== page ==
“Some companies are just starting to use augmented manufacturing; others like BMW have been realizing the benefits of it for 10 years.”

tct scott crump keynote
Scott Crump, Chairman and Chief Innovation Officer of Stratasys keynote at TCT show

Providing What Traditional Manufacturing Can’t Deliver

“3D printing is considered  a realistic substitute to alternative manufacturing within a wide range of industries, however growth will come from those applications where the traditional methods are no longer practical, and where 3D printing is a more efficient process. A cell phone cover is a perfect example of recognizing what 3D printing can do and an example of its value by eliminating molds, injection molding operations, an assembly step and all the overhead that goes with stocking parts in inventory.”

“The opportunity is real when needs match what 3D printing delivers or in some cases, when traditional manufacturing just can’t deliver.”

Education for the Future

“One of the growth drivers of 3D printing will increasingly be education and this has two main advantages. Firstly, every student exposed to 3D printing will go into the workforce with the expectation that it is available and an understanding of what it can do for design and manufacturing. Secondly, it inspires children to consider coursework and careers in science and engineering.”

“3D printing can put manufacturing in a different and engaging light – helping to rid it of the stigma of messy, repetitive work if you want a real career. Maybe the answer is to revive the shop classes and classes of the past but with a focus on 3D printing.”

The Secret Industrial Revolution

“3D printing is growing all around us and is likely to be a secret industrial revolution where progress and innovation are happening outside of our view. Good applications may be too mundane and some companies may avoid the public spotlight to maintain their competitive advantage.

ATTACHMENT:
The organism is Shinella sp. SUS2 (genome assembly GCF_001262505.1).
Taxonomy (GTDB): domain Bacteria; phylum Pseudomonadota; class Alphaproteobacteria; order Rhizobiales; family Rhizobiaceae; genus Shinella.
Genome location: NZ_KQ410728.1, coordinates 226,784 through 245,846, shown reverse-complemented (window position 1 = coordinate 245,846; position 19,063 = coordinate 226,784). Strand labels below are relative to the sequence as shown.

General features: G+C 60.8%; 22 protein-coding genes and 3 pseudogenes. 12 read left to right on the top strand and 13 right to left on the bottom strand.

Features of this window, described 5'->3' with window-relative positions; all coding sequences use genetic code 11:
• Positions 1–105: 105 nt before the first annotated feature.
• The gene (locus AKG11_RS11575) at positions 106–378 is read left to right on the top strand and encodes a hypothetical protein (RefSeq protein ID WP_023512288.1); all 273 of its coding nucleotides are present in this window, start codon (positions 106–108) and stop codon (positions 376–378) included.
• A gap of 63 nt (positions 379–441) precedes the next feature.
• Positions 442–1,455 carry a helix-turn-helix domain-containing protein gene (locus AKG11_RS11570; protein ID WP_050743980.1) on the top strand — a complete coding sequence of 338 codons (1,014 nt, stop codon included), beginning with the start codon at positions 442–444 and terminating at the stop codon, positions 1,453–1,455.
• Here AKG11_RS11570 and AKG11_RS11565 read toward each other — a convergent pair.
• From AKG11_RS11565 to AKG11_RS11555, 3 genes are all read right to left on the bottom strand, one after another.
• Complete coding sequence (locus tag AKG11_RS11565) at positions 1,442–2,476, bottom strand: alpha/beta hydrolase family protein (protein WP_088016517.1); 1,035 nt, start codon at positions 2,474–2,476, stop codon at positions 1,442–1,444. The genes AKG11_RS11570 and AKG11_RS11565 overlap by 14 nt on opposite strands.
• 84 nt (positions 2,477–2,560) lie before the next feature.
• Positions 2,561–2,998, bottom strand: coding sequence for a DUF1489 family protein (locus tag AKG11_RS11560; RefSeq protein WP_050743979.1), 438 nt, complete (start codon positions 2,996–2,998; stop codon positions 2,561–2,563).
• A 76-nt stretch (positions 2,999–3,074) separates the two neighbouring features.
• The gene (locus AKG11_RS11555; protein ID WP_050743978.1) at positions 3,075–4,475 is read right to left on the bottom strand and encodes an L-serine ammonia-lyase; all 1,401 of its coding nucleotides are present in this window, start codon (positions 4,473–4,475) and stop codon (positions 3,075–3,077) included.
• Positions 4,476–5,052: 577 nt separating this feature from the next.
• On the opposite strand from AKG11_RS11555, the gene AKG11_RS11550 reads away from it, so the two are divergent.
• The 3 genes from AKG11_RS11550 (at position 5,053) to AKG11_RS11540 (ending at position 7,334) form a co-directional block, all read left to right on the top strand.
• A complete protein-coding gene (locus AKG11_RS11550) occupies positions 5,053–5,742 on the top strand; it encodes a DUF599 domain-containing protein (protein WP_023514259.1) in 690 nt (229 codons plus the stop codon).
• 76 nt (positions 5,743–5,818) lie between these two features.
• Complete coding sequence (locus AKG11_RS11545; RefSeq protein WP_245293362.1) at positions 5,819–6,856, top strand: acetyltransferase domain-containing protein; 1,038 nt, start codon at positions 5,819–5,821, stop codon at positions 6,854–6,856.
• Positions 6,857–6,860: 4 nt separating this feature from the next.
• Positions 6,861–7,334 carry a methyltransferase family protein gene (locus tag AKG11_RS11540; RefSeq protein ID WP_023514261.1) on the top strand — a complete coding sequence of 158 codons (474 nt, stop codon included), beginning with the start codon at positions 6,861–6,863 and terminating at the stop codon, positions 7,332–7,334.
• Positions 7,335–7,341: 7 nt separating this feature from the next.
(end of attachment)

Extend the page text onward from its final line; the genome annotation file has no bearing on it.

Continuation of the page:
“So for all the skeptics and visionaries, and everyone who falls in between, I strongly suggest that if you are not prepared to act, you at least begin to plan and stratagize for your future with 3D printing, because the future of 3D printing is infinite. The ONLY limitation is your imagination – the imagination of all of us in this room.”

This post is also available in: Chinese (Simplified) French Japanese Korean Portuguese (Brazil) Spanish

Carrie Wyman

Carrie Wyman

Carrie is a technology and 3D printing enthusiast, with a passion for beautiful design.

1 comment

  • Secrets exposed are sometimes unbelievable. There needs to be supporting evidence to show how and why the secret was discovered. Scott and his wife discovered the secret of Fused deposition in the kitchen of their home (I think-please help us learn about this) and the secret of making precision models using inkjet came from the secret of micro deposits of 2 or more wax-like material components in a layer to allow structure. This secret was patented by Richard Helinski and licensed by Stratasys and 3D Systems. These secrets need to shown to people to allow them to learn how the Additive Manufacturing revolution got started. It is my dream to show how the 3D inkjet wax printer secret was discovered. I was there when it happened and have the documentation and hardware from those first days when the secret began. Scott is in a position to promote these discoveries in a collection or museum at a location of his choice to show how this revolution really got started. I would like to share share my inkjet history with him and others.